Tamara Reid, Inclusive Curriculum Consultant Programme Lead at Kingston University 


Our Champions 

We were lucky to have fifteen  participants in the project across different levels of study, qualification type, and disciplines, including researchers, recent alumni and international students. The champions shared their perspectives on inclusivity and information literacy teaching, guiding prioritization and feeding into new ideas and approaches. They gained experience in communicating ideas, shaping procedures, prioritisation, and working with stakeholders.  



Library Champions had a direct role in co-authoring the Action Plan and deciding on priorities within the Plan. We held three, two-hour workshops. Workshops were hybrid. 

Workshop 1: ground rules and defining key concepts such as inclusivity and library education 

Workshop 2: generating ideas 

Workshop 3: drafting the Action Plan and prioritisation 

We also drew on exercises champions could complete asynchronously using Padlet and a shared Google doc. 



Drafting the Action Plan 

To generate the draft Action Plan, Library Champions were introduced to the basics of thematic coding and worked together in groups to turn the data they had gathered into actions and priorities grouped under different themes.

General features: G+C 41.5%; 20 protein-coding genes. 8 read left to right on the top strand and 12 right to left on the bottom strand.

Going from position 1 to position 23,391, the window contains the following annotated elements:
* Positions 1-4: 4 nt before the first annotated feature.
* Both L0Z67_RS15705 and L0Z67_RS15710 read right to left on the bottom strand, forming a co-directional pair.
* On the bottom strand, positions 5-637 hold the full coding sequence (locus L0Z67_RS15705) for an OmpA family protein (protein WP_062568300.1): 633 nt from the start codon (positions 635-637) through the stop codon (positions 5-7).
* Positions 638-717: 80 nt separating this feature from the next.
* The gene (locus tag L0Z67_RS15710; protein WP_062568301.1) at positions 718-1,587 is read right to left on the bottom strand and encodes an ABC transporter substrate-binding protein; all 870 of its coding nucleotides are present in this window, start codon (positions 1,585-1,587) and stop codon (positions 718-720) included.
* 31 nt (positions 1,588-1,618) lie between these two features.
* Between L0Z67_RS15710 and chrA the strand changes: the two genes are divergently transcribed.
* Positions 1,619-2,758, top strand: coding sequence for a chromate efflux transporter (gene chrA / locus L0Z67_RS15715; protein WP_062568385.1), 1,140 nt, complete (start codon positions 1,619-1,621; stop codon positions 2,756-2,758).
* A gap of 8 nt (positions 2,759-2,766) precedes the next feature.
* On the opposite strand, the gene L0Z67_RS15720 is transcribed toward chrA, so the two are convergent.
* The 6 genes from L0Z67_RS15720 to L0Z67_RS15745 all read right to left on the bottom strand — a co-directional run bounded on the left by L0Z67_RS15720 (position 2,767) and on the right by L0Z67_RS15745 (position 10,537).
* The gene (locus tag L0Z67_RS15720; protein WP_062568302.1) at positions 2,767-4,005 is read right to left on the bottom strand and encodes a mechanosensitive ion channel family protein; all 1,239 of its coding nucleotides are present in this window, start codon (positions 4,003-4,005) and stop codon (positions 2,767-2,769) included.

Results and Next steps  

We now have a draft Action Plan based around three themes: Knowledge and Skills, Teaching and Learning, and Opportunity and Engagement. I’m currently finalising the Action Plan. Once it’s complete, it will be sent to all the participants for their comments and feedback. Once these are incorporated, we will move to implementing the priorities champions identified. 

Key themes emerging so far are flexibility and choice, awareness of library services and support, better tailoring for different disciplines and levels of study, and more teaching on critical skills and new technological developments.   


What were the challenges? 

Logistical and practical issues